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Hello

 

I need your opinions about my portfolio, it's been 3 months but I couldn't make any sales. While I'm selling very well on other stock sites, I still don't have a single sale here :(. I need your suggestions.

For now, I only shoot white background.

 

https://www.alamy.com/search/imageresults.aspx?pl=1&plno=925651

Edited by camberson
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Hi Camberson,  real nice food photography and nicely done with the ones on white for easy cut outs.  Food does sell, especially the unique ingredients or dishes from different cultures or places around the world. 

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If you have the same images on another site it may be that people will choose to buy at the cheapest price. Alamy sales are not frequent but usually higher price though we have been seeing some wee prices lately. This is a new and unhappy situation for us.

 

Paulette

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52 minutes ago, NYCat said:

If you have the same images on another site it may be that people will choose to buy at the cheapest price. Alamy sales are not frequent but usually higher price though we have been seeing some wee prices lately. This is a new and unhappy situation for us.

 

Paulette

 

I read this all the time, but it's not my experience at all. Instead, I find that many Alamy sales of food photos are to buyers without subscriptions to the big sites. I've also found that pretty much every person I meet who uses my photos from certain other sites does so because they're client or employer has the subscription already. On at least one occasion, a social media friend has asked me which of their subscriptions they should use if they want to work with my photography. Searches like that will lead to a big jump in rank and nice boost in revenue.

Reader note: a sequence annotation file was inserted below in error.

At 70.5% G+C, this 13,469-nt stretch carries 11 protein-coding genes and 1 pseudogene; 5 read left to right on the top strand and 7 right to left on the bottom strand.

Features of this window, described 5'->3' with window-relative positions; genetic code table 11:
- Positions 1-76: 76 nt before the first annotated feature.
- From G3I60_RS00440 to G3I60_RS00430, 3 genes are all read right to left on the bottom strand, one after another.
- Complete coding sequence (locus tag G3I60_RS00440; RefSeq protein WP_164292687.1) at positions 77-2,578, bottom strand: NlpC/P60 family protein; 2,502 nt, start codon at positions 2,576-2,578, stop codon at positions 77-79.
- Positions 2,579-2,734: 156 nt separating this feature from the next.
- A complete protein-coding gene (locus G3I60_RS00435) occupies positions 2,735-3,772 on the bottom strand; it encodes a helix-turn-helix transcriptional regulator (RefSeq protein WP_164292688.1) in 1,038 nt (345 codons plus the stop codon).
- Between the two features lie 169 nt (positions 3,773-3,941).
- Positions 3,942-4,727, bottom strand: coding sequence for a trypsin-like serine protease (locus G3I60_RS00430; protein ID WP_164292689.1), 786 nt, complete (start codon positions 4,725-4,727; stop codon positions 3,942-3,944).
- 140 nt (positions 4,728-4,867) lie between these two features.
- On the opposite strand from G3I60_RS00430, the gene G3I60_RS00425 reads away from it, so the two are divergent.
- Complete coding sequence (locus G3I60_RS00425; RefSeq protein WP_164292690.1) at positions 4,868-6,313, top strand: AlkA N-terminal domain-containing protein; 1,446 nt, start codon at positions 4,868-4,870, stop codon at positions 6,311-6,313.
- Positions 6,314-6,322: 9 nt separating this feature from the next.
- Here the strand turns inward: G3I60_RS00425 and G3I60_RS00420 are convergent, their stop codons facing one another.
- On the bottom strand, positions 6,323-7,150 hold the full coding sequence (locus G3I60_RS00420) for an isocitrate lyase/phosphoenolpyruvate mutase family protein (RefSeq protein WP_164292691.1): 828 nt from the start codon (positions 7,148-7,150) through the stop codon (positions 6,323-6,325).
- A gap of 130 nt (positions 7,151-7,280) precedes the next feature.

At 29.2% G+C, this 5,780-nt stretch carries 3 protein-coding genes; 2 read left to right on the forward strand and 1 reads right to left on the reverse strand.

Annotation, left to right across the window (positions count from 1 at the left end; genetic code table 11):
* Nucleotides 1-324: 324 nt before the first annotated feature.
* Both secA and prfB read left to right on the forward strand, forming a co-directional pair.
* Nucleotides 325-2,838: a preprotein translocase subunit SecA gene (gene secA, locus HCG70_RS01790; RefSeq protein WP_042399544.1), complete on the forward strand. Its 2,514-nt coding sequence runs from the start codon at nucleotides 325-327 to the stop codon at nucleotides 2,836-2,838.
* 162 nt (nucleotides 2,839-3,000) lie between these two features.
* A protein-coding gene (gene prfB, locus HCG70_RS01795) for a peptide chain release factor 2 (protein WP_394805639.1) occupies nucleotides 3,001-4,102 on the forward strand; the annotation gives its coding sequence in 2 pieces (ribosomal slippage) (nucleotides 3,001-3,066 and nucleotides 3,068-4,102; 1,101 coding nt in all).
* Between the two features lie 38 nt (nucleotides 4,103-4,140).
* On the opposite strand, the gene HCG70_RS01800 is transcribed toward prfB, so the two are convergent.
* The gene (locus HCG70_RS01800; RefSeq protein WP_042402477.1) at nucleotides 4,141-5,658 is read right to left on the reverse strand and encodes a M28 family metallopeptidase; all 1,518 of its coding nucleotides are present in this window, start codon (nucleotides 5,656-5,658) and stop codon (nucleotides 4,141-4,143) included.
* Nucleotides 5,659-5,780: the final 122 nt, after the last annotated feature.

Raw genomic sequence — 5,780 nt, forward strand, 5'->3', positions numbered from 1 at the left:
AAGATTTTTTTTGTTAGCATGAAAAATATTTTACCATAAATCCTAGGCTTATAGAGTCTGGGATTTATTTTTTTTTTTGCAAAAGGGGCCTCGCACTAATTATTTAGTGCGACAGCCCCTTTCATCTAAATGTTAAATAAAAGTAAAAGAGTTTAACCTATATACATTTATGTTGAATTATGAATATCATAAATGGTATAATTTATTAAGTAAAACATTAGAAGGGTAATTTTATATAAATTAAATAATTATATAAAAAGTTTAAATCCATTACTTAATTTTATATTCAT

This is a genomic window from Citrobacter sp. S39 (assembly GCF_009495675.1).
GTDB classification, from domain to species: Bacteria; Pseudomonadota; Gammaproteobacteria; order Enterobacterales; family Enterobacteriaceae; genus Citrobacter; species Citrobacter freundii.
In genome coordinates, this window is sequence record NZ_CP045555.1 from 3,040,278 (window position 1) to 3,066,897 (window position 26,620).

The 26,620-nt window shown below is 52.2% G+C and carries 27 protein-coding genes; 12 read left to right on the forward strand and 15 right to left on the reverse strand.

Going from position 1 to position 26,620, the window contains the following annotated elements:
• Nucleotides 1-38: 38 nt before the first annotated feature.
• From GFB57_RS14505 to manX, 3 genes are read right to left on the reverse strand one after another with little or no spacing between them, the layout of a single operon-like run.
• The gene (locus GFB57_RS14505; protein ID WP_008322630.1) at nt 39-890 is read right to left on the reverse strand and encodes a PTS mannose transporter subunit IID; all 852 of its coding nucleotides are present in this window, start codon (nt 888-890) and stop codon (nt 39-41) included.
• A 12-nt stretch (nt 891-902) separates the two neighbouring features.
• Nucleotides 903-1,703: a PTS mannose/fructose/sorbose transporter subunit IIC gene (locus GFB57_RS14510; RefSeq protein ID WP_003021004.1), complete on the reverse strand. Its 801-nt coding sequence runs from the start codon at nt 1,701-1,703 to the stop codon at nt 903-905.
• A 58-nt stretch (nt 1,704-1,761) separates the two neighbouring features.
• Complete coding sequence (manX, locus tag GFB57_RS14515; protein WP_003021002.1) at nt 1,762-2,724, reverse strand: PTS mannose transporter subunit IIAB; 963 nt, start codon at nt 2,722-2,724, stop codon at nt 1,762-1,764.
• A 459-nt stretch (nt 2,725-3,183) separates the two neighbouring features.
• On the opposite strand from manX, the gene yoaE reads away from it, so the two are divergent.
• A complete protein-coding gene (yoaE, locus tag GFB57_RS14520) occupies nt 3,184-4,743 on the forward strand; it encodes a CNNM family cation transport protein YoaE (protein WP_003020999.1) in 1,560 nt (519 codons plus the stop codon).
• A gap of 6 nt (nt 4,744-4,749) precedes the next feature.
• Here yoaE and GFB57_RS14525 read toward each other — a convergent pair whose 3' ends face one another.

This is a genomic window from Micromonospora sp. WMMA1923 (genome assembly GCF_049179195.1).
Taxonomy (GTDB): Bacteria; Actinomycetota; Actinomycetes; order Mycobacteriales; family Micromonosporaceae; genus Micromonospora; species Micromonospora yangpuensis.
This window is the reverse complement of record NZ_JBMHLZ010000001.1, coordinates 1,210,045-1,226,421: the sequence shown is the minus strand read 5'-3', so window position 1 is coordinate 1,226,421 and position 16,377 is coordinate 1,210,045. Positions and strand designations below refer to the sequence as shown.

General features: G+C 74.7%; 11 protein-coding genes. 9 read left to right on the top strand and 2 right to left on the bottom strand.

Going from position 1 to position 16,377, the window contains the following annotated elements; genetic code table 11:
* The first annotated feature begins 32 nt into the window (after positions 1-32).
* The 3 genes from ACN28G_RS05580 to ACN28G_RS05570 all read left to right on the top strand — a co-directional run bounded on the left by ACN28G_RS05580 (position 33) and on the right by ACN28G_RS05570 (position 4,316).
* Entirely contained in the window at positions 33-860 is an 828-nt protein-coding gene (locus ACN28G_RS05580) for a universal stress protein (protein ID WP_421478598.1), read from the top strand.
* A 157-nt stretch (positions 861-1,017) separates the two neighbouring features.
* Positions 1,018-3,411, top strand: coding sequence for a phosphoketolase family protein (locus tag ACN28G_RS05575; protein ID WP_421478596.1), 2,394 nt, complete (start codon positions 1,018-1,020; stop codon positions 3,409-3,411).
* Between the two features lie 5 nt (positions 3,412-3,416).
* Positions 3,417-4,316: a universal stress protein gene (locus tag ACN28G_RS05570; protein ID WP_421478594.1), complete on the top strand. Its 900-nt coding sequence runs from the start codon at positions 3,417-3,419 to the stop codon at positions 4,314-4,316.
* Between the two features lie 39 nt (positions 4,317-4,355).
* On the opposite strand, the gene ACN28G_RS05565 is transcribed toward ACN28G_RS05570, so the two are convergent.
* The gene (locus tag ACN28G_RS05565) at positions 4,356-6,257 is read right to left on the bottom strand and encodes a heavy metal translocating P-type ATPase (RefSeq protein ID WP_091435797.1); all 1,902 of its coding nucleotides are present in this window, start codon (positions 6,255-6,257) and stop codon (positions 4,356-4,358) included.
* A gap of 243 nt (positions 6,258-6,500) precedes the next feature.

The takeaway here is that subject matter matters. What I see from my travel, nature, and lifestyle photos (Okay, I admit I presently only have a few lifestyle photos online.) is different in each case. My personal opinion is that the most important factor in your success with stock photography is subject matter, and studio food isn't a bad subject at all.

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Thank you very much for your comments and opinions.
I actually like to take food photos, I also love to cook. That's why my shootings are usually about food and will be. At the same time, I am a designer, I take the photos a designer needs and create my own style.

I guess I need to be a little more patient to sell at alamy I understood that :)

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Murat, welcome aboard! Sometimes it seems like I'm the only food photographer in these groups. Yes, Alamy moves much more slowly that those agencies that offer images by subscription, but in the case of food (at least), it reaches a different audience altogether. However, it's my experience, that even if you're in all of them, you're reaching only a tiny fraction of the market. Food media is growing so fast that it's almost impossible to keep track of.

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My advice would be, don't do everything on a white background. While you have a dish ready to shoot do some on a more natural background to reach a larger audience.

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1 hour ago, BobD said:

My advice would be, don't do everything on a white background. While you have a dish ready to shoot do some on a more natural background to reach a larger audience.

 

+1

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6 hours ago, BobD said:

My advice would be, don't do everything on a white background. While you have a dish ready to shoot do some on a more natural background to reach a larger audience.

actually very logical. I have to try the next shot.

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On 23/10/2021 at 03:24, BobD said:

My advice would be, don't do everything on a white background. While you have a dish ready to shoot do some on a more natural background to reach a larger audience.